Bea’s golden locks fell cinematically off her face as her pouty lips formed the words “Bea Ware.”   

Suddenly, Hans’ washer stopped and metal shutters dramatically unfurled from above the windows and entryway of the laundromat: sealing the building from the outside world.

Bea and Hans both ran to the door and started banging on their steal cage with their fists but it was to no avail. They were trapped.

“We’re trapped!” Hans exclaimed as he held Bea by the shoulders. For a moment, their eyes locked and the same fire Bea felt seemed to fill his eyes. Her chest heaved as she took a deep breath then suddenly, cackling laughter filled the air.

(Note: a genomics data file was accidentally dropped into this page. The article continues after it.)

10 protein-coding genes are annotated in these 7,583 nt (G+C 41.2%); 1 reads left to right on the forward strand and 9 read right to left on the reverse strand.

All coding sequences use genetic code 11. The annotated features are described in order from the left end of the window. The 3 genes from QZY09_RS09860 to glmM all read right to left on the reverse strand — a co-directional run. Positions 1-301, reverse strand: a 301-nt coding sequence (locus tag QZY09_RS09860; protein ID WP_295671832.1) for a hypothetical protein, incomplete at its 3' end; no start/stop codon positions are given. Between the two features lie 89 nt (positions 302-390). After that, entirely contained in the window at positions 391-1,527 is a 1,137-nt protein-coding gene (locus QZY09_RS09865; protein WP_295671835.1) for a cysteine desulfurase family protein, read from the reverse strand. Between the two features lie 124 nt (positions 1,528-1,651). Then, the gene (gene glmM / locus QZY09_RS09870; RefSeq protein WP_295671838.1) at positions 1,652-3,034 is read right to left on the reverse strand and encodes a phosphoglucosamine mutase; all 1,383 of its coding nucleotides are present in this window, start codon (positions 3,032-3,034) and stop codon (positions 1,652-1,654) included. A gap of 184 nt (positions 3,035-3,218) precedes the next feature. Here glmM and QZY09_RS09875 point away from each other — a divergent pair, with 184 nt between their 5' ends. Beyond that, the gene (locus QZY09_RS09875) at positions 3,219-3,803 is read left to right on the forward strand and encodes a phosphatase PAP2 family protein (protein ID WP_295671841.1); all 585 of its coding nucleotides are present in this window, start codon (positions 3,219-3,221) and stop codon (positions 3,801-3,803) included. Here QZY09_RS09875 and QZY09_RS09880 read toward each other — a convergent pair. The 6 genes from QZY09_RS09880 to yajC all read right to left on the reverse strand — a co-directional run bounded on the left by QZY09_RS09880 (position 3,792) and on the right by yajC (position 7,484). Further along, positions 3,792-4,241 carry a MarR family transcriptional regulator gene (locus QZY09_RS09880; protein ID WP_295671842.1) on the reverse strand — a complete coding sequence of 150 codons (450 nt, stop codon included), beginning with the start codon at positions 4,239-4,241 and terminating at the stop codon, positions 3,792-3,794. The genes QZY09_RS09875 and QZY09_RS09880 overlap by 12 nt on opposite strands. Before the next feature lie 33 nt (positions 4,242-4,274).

They both looked deep into the room: past the washers and dryers and from the shadows commanded a heavily accented voice, “Hands zoff, zee briefs!” 

Bea gasped and Hans pulled her to him, his firm hand held her waist. Together they walked, as if joined by the hip back to Hans’ washer where the same voice issued another command, “Zat ist far enough!”

From the shadows emerged a devilishly tall bald man in a Nazi uniform, wearing a monocle and holding a luger.

“So ve meet again!” The man holding the gun exclaimed.

“Yes,” Hans replied, “Indeed we do.”

Bea looked into Hans’ face. She could see he was tense, “Who is he?” she asked.

“It is none other than,” Hans grimaced, “Herr Kalvin de Kline: Nazi sympathizer, and brief marauder.”

Bea gasped.

“Yes, it is I.” Acknowledge de Kline, “Your briefs, please.”